15. ^ Volume3: Subgenius Digest V3#153, The Church of the SubGenius. 28 August 1992. Retrieved 9 April 2007.
  16. ^ a b c d e f g h i j k l m n o p q r s t u v w x y Palmer, Aliens Adored
  17. ^ Levine, Art, They Walk Among Us, The Miami Herald. 4 May 1995. Retrieved 13 March 2007.
  18. ^ a b c Ortega, Cristina M., GROUP SAYS ALIENS FROM OUR GALAXY CREATED MANKIND 25,000 YEARS AGO, The Miami Herald. 14 January 1996. Retrieved 13 March 2007. (highlight)
  19. ^ SWISS GROUP LAUNCHES FIRM TO MARKET HUMAN CLONING, San Jose Mercury News. 19 June 1997. Retrieved 5 June 2007. (highlight)
  20. ^ Switzerland, a Cult Magnet, Attracts Aliens and Cloning Offers, New York Times. 12 August 1997. Retrieved 5 June 2007. (highlight)
  21. ^ Ireland, Rowan. NEW RELIGIOUS ASSOCIATIONS IN AUSTRALIA, Australian Association for the Study of Religions. January 1998. Retrieved 13 March 2007.
  22. ^ a b c d e Religious Movements Homepage: Raelians, University of Virginia. 11 April 2001. Retrieved 4 March 2007.
  23. ^ FLORIDA CHURCH SEEKS EMBASSY FOR SPACE ALIENS, St. Paul Pioneer Press. Retrieved 19 August 2007. (highlight)
  24. ^ a b Weiss, Rick, [Human Cloning's 'Numbers Game'], Washington Post. 10 October 2000. Retrieved 21 March 2011. (highlight)
  25. ^ Human Cloning - CBS News, 60 Minutes. 13 March 2001. Retrieved 13 April 2007.
  26. ^ 'Raëlian' biochemist insists she will clone human, CNN. 30 June 2001. Retrieved 5 June 2007
  27. ^ An Activist's Vision of Cloning, Wired News. 14 August 2002. Retrieved 5 June 2007.
  28. ^ Kevles, Daniel J. RAELIAN IDEAS ARE RELATIVELY OLD HAT, Lexington Herald Leader. 29 December 2002. Retrieved 4 June 2007. (highlight)
  29. ^ Marquez, Myriam, This earthling prefers to be grounded _ Amen!, The Orlando Sentinel. 31 December 2002. Retrieved 5 May 2007. (highlight)
  30. ^ a b Report: Prosecutors probe claims that a Korean woman pregnant with cloned baby, AP Worldstream. Retrieved 31 December 2002. (highlight)
  31. ^ Fed: Human clone claim sparks international interest in Raëlians, AAP General News. 3 January 2003. Retrieved 5 June 2007. (highlight)
  32. ^ EDITORIAL: The key to eternal life?, University Wire. 29 January 2003. Retrieved 13 April 2007 (highlight)
  33. ^ a b Japan's Raëlians hold parade to celebrate human clone births, Worldwide Religious News, Japan Today. 10 February 2003. Retrieved 10 November 2007.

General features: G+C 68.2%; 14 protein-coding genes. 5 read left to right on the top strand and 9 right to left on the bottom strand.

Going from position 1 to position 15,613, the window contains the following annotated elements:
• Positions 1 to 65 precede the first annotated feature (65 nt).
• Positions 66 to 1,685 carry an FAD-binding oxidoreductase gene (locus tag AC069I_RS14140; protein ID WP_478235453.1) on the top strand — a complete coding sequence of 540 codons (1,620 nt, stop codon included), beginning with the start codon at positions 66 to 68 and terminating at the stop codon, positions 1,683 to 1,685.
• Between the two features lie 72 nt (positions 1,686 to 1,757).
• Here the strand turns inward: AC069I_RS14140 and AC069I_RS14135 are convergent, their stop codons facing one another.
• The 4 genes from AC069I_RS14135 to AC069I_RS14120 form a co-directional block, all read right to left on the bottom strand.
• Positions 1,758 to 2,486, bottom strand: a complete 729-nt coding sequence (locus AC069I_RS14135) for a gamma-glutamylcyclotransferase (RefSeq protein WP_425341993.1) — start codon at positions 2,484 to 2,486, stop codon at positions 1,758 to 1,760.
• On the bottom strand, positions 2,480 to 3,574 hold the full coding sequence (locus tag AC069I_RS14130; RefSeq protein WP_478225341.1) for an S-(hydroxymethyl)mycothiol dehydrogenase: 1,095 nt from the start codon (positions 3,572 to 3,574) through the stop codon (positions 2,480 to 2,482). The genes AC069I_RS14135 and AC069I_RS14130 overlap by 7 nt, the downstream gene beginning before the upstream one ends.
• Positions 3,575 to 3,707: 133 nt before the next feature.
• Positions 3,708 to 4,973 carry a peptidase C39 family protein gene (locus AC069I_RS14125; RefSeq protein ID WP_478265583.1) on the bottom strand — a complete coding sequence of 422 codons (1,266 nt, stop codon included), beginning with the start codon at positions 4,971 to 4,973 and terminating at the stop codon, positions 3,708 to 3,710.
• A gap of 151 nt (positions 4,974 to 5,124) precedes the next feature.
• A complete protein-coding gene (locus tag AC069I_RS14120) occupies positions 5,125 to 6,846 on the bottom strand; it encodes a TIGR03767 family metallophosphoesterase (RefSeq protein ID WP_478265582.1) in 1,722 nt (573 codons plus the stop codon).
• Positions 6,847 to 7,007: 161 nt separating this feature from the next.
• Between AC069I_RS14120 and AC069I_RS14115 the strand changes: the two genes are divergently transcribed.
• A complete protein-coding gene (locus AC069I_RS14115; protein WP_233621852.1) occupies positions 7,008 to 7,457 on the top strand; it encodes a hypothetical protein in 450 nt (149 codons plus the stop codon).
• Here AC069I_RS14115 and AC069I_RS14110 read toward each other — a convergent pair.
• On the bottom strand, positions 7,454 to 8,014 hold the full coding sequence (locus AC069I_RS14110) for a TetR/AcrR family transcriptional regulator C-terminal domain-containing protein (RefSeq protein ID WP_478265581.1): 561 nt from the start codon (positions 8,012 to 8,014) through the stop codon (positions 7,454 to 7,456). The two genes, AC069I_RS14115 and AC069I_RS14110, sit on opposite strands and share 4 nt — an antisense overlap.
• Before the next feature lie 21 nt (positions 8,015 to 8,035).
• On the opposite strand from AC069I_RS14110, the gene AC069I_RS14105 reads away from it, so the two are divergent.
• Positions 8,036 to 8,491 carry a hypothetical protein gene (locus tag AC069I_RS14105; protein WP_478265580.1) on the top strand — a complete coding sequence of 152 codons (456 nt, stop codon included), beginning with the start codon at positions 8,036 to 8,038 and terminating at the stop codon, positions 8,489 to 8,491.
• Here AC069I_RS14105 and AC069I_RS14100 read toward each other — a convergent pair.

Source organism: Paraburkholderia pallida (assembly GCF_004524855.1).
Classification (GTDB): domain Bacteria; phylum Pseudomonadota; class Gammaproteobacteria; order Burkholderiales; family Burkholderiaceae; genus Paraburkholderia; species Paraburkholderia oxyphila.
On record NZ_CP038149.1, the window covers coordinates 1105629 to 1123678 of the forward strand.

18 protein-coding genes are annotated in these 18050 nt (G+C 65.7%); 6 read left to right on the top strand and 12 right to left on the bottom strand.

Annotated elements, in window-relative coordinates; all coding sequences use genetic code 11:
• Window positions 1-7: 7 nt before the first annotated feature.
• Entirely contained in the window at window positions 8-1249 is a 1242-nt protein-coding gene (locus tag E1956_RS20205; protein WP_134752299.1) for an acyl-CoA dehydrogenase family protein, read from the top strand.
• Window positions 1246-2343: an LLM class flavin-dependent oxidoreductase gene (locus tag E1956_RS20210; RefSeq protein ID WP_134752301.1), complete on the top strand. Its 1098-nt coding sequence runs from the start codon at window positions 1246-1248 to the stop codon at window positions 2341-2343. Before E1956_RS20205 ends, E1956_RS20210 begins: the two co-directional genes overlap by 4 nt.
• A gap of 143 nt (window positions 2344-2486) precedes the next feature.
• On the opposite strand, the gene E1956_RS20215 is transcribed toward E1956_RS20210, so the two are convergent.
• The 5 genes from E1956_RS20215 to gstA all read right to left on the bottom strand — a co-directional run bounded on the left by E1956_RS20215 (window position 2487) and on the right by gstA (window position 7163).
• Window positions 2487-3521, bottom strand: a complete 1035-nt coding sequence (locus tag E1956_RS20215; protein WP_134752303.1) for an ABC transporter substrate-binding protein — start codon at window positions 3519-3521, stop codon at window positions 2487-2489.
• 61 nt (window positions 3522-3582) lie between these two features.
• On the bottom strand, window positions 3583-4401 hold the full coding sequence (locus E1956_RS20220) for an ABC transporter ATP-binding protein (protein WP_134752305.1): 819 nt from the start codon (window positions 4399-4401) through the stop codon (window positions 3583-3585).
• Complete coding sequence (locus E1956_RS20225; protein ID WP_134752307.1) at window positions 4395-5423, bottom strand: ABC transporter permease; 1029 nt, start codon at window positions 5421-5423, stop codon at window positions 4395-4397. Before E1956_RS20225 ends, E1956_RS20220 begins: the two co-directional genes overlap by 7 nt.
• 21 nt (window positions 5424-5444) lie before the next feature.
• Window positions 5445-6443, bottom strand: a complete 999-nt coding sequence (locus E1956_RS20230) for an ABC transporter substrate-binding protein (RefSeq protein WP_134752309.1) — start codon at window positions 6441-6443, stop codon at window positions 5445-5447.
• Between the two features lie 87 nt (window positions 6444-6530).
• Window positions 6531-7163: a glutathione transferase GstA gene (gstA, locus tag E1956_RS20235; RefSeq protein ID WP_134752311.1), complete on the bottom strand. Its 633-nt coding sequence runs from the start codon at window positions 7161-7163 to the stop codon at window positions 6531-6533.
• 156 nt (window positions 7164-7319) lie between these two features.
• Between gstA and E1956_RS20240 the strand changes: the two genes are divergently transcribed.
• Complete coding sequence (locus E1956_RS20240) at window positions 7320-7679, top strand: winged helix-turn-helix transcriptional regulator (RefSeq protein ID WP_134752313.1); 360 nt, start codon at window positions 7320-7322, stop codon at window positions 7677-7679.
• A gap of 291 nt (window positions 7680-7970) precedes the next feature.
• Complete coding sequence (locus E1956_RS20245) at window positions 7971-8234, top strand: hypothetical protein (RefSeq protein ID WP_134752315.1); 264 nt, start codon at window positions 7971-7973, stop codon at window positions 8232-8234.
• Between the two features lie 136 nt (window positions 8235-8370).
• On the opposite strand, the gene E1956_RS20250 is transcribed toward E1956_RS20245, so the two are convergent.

34. ^ a b c d Ji-young, So, Raelian Cult Leader Threatens to Sue Korea Over Denied Entry, Korea Times. 3 August 2003. Retrieved 12 March 2007
  35. ^ Reading from the left, Financial Times. 16 March 2004. Retrieved 19 August 2007. (highlight)
  36. ^ Knapp, George, Raëlian Leader Makes Fertile Announcement, 26 March 2004. Retrieved 21 April 2008.
  37. ^ a b c d Cult Lures Gay Bishop into Fold, New Truth & TV Extra. 23 April 2004. Retrieved 23 March 2007.
  38. ^ Hornyak, Tim, [10 years after Aum sarin attacks, pseudo-religions thriving in Japan], Japan Today. 13 March 2005. Retrieved 28 December 2006.
  39. ^ a b c 'Clone Baby' & Raelians, NBC 4 Los Angeles. 5 May 2005. Retrieved 12 March 2007.
  40. ^ a b Thomas, Amelia, Raëlians want to establish ET embassy in Jerusalem, Middle East Times. 18 November 2005. Retrieved 13 March 2007.
  41. ^ a b Clones from outer space, The Daily Telegraph. 25 June 2006. Retrieved 4 June 2007. (highlight)
  42. ^ Rael Press retrieved 12 November 2012
  43. ^ Rael Press retrieved 12 November 2012
  44. ^ Davis, James D. UFO-based sect backs human cloning., South Florida Sun-Sentinel. 8 August 2001. Retrieved 4 June 2007. (highlight)
  45. ^ They Believe in Mom, Apple Pie and Alien Creators. KSL-TV. 12 February 2003. Retrieved 4 June 2007.
  46. ^ Pratt, Timothy, National Raëlian meeting in Las Vegas draws about 50, Las Vegas Sun. 4 April 2003. Retrieved 3 June 2007.
  47. ^ Williams, Eoghan, Green men may land on the Emerald Isle, Irish Independent. 20 April 2003. Retrieved 4 June 2007.
  48. ^ Harmony Revolution, Japanese Raëlian Movement. Retrieved 2 November 2006.
  49. ^ THE CLONING DEBATE, MacNeil/Lehrer Productions. 27 December 2002. Retrieved 10 February 2007.